some way, so as to receive and view the scrambled transmission."
988 F. Supp. at 111. An additional award for willfulness will put
violators "on notice that it costs less to obey the . . . laws
than to violate them," Rodgers v. Eighty Four Lumber Co.,
623 F. Supp. 889, 892 (W.D.Pa. 1985).
Dim Sum Cafe of New York, Inc. was legally connected to Time
Warner's service, although not for the pay-per-view program. I
have found no record of any other theft of cable services or
other intellectual property by this defendant. For the violation
herein I recommend an additional $3,000 be awarded under section
605(e)(3)(C)(ii). A factor of three times the base award should
serve as a reasonable deterrent against future violations. See,
e.g., Wade Communications Partnership v. Grant, No. Civ. A.
94-5848, 1995 WL 217624 (E.D.Pa. April 12, 1995) (trebling
damages where no special circumstances shown); Cablevision
Systems Inc. v. Doudlesox, Inc., supra (trebling damages where
defendant had personal but not commercial subscription to
Shangrila Grill, Inc. was not authorized to receive any signals
at all from plaintiff. In addition to using a de-scrambler it
must also have connected its television monitors to Time Warner's
cable distribution system without authorization. I have found no
record of any other theft of cable services or other intellectual
property by this defendant. For the violation herein I recommend
an additional $12,000 damages under section 605(e)(3)(C)(ii). The
higher factor of four reflects the more aggravated nature of the
offense. See, e.g., Don King Productions/Kingvision v.
Maldonado, No. C-97-3530 WHO MED, 1998 WL 879683 (N.D.Cal. Dec.
11, 1998) (awarding statutory damages of $1250 and award of
willfulness of $5000 where defendant may have intercepted
R Bar of Manhattan, Inc. was also not authorized to receive any
signals from plaintiff. Unlike the other two defendants, however,
this establishment has a record of appropriating property
unlawfully. In Broadcast Music, Inc. v. R Bar of Manhattan,
Inc., it defaulted on a claim of copyright violation. The
inquest resulted in statutory damages of approximately five times
the license fee. 919 F. Supp. at 660. Apparently, that was not
enough. I therefore recommend an award of $8,000 under §
605(e)(3)(C)(ii) to, perhaps, persuade this defendant that it is
not only lawful to obtain property only as allowed, but also less
Plaintiff also seeks relief for claims under New York Public
Service Law § 225.6 and common law. However, as an award under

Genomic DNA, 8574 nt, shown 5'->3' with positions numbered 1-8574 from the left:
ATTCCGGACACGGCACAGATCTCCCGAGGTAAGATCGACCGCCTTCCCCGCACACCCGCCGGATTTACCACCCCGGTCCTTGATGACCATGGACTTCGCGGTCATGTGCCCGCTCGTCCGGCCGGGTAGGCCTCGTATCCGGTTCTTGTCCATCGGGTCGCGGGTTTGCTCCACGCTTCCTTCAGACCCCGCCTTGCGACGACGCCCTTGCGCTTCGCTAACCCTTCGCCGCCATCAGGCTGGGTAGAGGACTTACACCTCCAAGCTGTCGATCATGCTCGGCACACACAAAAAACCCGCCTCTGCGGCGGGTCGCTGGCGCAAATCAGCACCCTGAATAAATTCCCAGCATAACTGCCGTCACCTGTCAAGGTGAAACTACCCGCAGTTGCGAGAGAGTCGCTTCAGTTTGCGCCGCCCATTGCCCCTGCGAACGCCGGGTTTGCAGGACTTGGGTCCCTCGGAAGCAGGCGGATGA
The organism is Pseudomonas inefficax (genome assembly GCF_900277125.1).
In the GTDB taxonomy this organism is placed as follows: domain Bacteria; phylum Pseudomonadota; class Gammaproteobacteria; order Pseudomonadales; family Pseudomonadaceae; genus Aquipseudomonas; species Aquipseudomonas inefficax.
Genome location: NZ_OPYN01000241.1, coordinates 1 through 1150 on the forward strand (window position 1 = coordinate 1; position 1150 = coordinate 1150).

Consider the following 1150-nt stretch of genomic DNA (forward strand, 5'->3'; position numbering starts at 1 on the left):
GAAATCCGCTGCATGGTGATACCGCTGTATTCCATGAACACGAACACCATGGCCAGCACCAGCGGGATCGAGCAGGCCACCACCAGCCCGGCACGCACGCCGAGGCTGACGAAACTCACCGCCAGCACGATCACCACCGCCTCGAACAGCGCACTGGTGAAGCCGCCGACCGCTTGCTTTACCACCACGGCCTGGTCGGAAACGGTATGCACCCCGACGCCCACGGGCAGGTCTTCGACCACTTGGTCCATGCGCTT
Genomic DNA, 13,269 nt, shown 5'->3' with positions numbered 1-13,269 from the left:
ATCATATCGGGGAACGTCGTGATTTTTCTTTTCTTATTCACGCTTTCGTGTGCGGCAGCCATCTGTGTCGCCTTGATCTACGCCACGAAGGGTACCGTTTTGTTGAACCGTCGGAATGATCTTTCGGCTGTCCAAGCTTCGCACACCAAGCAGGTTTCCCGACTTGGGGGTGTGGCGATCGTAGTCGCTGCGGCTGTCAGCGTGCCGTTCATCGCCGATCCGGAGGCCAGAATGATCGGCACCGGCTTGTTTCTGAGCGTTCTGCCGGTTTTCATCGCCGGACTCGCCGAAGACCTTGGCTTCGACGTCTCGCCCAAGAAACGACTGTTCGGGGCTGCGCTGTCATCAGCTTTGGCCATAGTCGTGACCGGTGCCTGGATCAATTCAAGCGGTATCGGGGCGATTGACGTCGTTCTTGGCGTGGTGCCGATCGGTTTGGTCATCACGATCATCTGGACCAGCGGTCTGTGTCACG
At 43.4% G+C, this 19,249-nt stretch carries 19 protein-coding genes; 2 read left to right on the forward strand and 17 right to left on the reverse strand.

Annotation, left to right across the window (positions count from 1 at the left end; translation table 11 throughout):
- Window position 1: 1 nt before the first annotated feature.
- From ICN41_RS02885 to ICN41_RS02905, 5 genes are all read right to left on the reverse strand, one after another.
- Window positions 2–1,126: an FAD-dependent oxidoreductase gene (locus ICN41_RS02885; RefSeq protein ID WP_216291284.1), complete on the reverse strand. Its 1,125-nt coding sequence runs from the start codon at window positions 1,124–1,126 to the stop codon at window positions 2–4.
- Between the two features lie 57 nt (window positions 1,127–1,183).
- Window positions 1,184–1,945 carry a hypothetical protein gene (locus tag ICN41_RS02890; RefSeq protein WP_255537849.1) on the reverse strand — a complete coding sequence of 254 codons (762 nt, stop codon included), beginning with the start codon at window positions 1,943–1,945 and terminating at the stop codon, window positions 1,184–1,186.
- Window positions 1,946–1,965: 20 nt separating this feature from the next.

these claims would be duplicative of that under 47 U.S.C. § 605,
it would violate "the general principle that precludes double
recovery." Vermont Microsystems, Inc. v. Autodesk, Inc.,
138 F.3d 449, 452 (2d Cir. 1998). See Time Warner Cable of New York
City v. Papathanasis, slip op. at 12; Time Warner Cable of New
York City v. Brown, No. 97 Civ. 3411(DLC)(NRB), slip op. at 4 n.
3 (S.D.N.Y. Aug. 5, 1998); Time Warner Cable of New York City v.
Barnes, 13 F. Supp.2d at 549.
Section 605(e)(3)(B)(iii) provides that the court "shall direct
the recovery of full costs, including awarding reasonable
attorneys' fees to an aggrieved party who prevails." Plaintiff
has submitted an affidavit from William B. Jung, Esq., setting
forth the work of the attorneys on the matter and plaintiff's
costs. It requests $795 for Mr. Jung's work, based on 5.3 hours
at a rate of $150 per hour, and $1,035 for the work of Wayne R.
Louis, Esq., based on 11.5 hours at a rate of $90 per hour.
Copies of contemporaneous time records are annexed to the
affidavit. Plaintiff also requests $75 for the costs of serving
the three defendants. My review of the work performed satisfies
me that 16.8 hours was a reasonable amount of time expended, and
I find the rates per hour quite reasonable for such matters in
New York. I therefore recommend that plaintiff be awarded $1,905
in attorney's fees and
costs, to be divided equally among the three defendants.
In sum, I recommend that judgment be entered against Dim Sum
Cafe of New York, Inc. for $4,000, together with $635 in
attorney's fees and costs; against Shangrila Grill, Inc. for
$15,000, together with $635 in attorney's fees and costs; and
against R Bar of Manhattan, Inc. for $9,000, together with $635
in attorney's fees and costs.
November 8, 1999.